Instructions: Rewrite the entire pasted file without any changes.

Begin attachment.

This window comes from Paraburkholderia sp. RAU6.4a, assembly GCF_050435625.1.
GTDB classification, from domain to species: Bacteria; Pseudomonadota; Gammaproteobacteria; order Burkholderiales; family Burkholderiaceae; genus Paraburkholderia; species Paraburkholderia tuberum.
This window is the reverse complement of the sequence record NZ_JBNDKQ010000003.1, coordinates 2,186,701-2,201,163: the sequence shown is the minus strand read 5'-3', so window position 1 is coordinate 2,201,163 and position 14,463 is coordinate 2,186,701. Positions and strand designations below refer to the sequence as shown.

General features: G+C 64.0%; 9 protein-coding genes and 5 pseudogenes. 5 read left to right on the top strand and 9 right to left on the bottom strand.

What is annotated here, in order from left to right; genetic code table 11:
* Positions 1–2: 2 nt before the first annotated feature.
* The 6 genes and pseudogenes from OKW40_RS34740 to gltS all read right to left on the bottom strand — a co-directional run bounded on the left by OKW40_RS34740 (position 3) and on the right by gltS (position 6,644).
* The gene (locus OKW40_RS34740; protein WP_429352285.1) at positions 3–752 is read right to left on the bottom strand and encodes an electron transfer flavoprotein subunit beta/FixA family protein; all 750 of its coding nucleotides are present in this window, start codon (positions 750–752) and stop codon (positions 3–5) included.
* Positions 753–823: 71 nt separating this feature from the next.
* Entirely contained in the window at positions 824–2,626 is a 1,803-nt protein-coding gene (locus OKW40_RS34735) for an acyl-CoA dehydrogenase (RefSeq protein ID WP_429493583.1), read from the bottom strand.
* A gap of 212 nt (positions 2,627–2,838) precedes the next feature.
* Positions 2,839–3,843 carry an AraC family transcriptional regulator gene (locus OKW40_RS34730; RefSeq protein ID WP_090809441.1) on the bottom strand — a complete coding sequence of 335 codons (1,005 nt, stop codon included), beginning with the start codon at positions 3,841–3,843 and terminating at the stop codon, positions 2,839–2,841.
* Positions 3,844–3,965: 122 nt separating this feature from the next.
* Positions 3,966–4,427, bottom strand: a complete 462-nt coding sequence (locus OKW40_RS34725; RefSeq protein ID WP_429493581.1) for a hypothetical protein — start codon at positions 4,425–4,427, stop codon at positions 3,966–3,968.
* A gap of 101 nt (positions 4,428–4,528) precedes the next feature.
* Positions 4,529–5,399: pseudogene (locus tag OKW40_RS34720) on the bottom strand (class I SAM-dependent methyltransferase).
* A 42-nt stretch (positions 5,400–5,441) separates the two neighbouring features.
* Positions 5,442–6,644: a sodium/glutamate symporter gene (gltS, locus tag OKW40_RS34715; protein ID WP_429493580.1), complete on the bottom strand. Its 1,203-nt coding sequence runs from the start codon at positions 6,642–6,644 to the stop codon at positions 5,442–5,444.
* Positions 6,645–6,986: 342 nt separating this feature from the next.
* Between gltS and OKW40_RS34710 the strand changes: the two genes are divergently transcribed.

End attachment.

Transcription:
This window comes from Paraburkholderia sp. RAU6.4a, assembly GCF_050435625.1.
GTDB classification, from domain to species: Bacteria; Pseudomonadota; Gammaproteobacteria; order Burkholderiales; family Burkholderiaceae; genus Paraburkholderia; species Paraburkholderia tuberum.
This window is the reverse complement of the sequence record NZ_JBNDKQ010000003.1, coordinates 2,186,701-2,201,163: the sequence shown is the minus strand read 5'-3', so window position 1 is coordinate 2,201,163 and position 14,463 is coordinate 2,186,701. Positions and strand designations below refer to the sequence as shown.

General features: G+C 64.0%; 9 protein-coding genes and 5 pseudogenes. 5 read left to right on the top strand and 9 right to left on the bottom strand.

What is annotated here, in order from left to right; genetic code table 11:
* Positions 1–2: 2 nt before the first annotated feature.
* The 6 genes and pseudogenes from OKW40_RS34740 to gltS all read right to left on the bottom strand — a co-directional run bounded on the left by OKW40_RS34740 (position 3) and on the right by gltS (position 6,644).
* The gene (locus OKW40_RS34740; protein WP_429352285.1) at positions 3–752 is read right to left on the bottom strand and encodes an electron transfer flavoprotein subunit beta/FixA family protein; all 750 of its coding nucleotides are present in this window, start codon (positions 750–752) and stop codon (positions 3–5) included.
* Positions 753–823: 71 nt separating this feature from the next.
* Entirely contained in the window at positions 824–2,626 is a 1,803-nt protein-coding gene (locus OKW40_RS34735) for an acyl-CoA dehydrogenase (RefSeq protein ID WP_429493583.1), read from the bottom strand.
* A gap of 212 nt (positions 2,627–2,838) precedes the next feature.
* Positions 2,839–3,843 carry an AraC family transcriptional regulator gene (locus OKW40_RS34730; RefSeq protein ID WP_090809441.1) on the bottom strand — a complete coding sequence of 335 codons (1,005 nt, stop codon included), beginning with the start codon at positions 3,841–3,843 and terminating at the stop codon, positions 2,839–2,841.
* Positions 3,844–3,965: 122 nt separating this feature from the next.
* Positions 3,966–4,427, bottom strand: a complete 462-nt coding sequence (locus OKW40_RS34725; RefSeq protein ID WP_429493581.1) for a hypothetical protein — start codon at positions 4,425–4,427, stop codon at positions 3,966–3,968.
* A gap of 101 nt (positions 4,428–4,528) precedes the next feature.
* Positions 4,529–5,399: pseudogene (locus tag OKW40_RS34720) on the bottom strand (class I SAM-dependent methyltransferase).
* A 42-nt stretch (positions 5,400–5,441) separates the two neighbouring features.
* Positions 5,442–6,644: a sodium/glutamate symporter gene (gltS, locus tag OKW40_RS34715; protein ID WP_429493580.1), complete on the bottom strand. Its 1,203-nt coding sequence runs from the start codon at positions 6,642–6,644 to the stop codon at positions 5,442–5,444.
* Positions 6,645–6,986: 342 nt separating this feature from the next.
* Between gltS and OKW40_RS34710 the strand changes: the two genes are divergently transcribed.